The Wyoming House of Representatives has passed a bill that would de-regulate the sale of homemade foods at farmers markets and between producers and consumers. Republican Sue Wallis of Recluse says it would allow the sale of meat and unpasteurized, raw milk. Lawmakers considered removing meat from the bill, but the amendment was defeated. Wallis says if consumers buy locally, that money will get spread throughout communities.
Although controversial, many veterinarians agree that a slaughterhouse could be a humane, efficient way to end the lives of old and unwanted horses.
University of Wyoming Veterinarian Doran O’Toole says it’s a “sensitive” subject for horse owners, who view the animals as part-pet, part-livestock, and might have difficulty shooting an ailing horse. He says having a vet administer barbiturates can be costly, and the owner is responsible to bury or incinerate the horse to prevent the carcass from spreading toxins to scavengers.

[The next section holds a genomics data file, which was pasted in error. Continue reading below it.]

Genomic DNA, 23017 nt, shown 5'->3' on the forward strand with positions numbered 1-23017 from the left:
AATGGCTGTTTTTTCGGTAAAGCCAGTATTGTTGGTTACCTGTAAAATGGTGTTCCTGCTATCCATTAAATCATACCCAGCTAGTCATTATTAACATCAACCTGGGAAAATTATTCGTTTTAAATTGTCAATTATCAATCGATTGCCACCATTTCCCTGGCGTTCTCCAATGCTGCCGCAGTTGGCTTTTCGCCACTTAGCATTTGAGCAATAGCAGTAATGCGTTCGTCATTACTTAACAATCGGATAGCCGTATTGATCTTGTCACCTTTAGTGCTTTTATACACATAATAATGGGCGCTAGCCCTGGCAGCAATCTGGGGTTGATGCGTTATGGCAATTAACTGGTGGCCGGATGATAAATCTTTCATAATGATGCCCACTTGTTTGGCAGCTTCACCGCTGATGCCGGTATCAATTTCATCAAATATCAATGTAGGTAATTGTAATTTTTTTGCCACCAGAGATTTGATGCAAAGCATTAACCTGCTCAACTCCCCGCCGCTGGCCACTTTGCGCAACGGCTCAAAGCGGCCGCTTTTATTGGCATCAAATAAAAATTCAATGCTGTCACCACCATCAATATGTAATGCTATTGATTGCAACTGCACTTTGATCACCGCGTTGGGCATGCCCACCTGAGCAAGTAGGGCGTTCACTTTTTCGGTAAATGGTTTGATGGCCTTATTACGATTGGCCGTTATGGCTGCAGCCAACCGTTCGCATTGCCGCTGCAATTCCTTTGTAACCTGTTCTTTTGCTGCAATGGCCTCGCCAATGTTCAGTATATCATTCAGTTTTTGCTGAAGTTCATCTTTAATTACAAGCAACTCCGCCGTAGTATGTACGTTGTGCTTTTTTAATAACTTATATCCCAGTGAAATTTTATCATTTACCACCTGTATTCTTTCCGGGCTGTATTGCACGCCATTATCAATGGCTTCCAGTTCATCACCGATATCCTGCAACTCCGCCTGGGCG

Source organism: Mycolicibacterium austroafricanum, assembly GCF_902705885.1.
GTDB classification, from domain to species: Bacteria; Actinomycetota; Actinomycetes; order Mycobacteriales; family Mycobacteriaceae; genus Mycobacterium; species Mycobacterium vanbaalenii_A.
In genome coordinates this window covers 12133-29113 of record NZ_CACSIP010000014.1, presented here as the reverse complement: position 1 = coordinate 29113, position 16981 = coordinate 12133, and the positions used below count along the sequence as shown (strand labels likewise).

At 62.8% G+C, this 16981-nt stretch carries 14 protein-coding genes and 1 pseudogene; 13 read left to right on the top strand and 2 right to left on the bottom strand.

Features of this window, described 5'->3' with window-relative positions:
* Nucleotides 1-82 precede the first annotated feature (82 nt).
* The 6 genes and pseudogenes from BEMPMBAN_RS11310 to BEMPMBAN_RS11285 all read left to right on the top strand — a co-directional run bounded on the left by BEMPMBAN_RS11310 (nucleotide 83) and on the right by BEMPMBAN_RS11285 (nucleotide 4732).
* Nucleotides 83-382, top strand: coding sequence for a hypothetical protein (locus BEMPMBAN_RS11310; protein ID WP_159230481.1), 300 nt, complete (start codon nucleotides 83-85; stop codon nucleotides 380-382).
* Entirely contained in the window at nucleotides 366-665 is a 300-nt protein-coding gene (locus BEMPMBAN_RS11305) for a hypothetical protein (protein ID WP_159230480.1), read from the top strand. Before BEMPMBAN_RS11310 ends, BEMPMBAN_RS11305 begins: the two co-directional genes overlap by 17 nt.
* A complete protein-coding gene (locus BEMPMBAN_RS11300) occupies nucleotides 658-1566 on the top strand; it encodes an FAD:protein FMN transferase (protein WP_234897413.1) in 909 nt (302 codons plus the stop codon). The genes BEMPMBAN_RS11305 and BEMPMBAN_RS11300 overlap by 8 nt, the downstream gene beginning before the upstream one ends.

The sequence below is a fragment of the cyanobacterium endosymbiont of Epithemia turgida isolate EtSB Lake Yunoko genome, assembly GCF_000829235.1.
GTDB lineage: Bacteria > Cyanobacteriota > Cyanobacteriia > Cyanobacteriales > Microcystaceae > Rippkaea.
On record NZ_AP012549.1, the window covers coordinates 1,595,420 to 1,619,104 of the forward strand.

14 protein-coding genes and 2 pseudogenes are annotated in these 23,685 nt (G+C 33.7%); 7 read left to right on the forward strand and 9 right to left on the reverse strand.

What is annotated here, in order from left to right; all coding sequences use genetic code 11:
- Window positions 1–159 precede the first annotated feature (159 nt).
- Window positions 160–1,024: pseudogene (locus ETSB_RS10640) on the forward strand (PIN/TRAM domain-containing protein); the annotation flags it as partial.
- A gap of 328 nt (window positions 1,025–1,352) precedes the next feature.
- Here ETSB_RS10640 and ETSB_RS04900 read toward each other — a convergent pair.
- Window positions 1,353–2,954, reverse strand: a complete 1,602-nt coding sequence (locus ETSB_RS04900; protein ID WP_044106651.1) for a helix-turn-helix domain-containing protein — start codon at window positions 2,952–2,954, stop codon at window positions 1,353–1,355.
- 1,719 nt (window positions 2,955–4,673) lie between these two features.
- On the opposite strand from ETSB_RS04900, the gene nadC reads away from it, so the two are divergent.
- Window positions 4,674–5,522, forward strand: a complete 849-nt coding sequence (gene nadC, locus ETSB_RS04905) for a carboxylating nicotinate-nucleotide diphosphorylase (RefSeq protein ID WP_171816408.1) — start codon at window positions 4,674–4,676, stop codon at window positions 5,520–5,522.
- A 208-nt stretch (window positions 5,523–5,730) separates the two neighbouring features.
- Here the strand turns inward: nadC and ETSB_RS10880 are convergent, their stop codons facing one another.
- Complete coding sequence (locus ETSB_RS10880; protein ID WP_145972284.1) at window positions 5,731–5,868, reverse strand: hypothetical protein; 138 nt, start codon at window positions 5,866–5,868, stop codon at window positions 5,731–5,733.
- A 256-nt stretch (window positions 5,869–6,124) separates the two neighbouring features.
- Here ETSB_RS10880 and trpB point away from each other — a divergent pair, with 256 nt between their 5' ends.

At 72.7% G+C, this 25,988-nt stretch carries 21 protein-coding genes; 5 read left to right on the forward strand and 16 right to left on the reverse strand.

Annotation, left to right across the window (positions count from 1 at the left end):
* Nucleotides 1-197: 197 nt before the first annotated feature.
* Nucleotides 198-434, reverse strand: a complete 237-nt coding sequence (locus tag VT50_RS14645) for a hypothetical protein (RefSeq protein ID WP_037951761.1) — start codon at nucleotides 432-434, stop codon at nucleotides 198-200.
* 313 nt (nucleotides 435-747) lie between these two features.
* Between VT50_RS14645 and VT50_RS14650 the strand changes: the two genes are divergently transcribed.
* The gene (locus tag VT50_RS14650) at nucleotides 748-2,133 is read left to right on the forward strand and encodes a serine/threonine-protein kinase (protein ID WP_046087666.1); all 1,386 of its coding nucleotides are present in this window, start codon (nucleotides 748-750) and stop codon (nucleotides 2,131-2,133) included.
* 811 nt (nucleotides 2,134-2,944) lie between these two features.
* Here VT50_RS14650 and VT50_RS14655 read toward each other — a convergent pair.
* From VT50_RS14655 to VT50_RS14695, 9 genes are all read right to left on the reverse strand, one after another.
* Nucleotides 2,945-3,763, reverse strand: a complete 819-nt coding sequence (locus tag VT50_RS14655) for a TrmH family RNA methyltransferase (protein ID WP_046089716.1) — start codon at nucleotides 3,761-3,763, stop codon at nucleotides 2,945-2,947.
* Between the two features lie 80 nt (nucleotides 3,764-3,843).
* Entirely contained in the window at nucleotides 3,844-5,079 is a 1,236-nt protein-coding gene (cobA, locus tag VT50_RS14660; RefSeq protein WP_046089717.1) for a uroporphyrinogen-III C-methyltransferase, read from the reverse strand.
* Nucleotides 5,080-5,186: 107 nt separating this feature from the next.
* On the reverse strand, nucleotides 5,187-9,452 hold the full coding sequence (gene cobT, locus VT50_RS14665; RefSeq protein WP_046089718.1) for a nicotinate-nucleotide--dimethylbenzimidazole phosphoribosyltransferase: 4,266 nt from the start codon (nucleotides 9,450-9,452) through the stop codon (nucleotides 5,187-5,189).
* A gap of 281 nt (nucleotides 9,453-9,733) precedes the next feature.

The Wyoming house voted to introduce a bill that would require people applying for public assistance to submit to drug testing. If an applicant tests positive for controlled substances, his or her eligibility would be suspended. Republican Sue Wallis of Recluse supported the bill. She says drug testing is a normal part of many jobs, so it’s fair to require it of people receiving state support.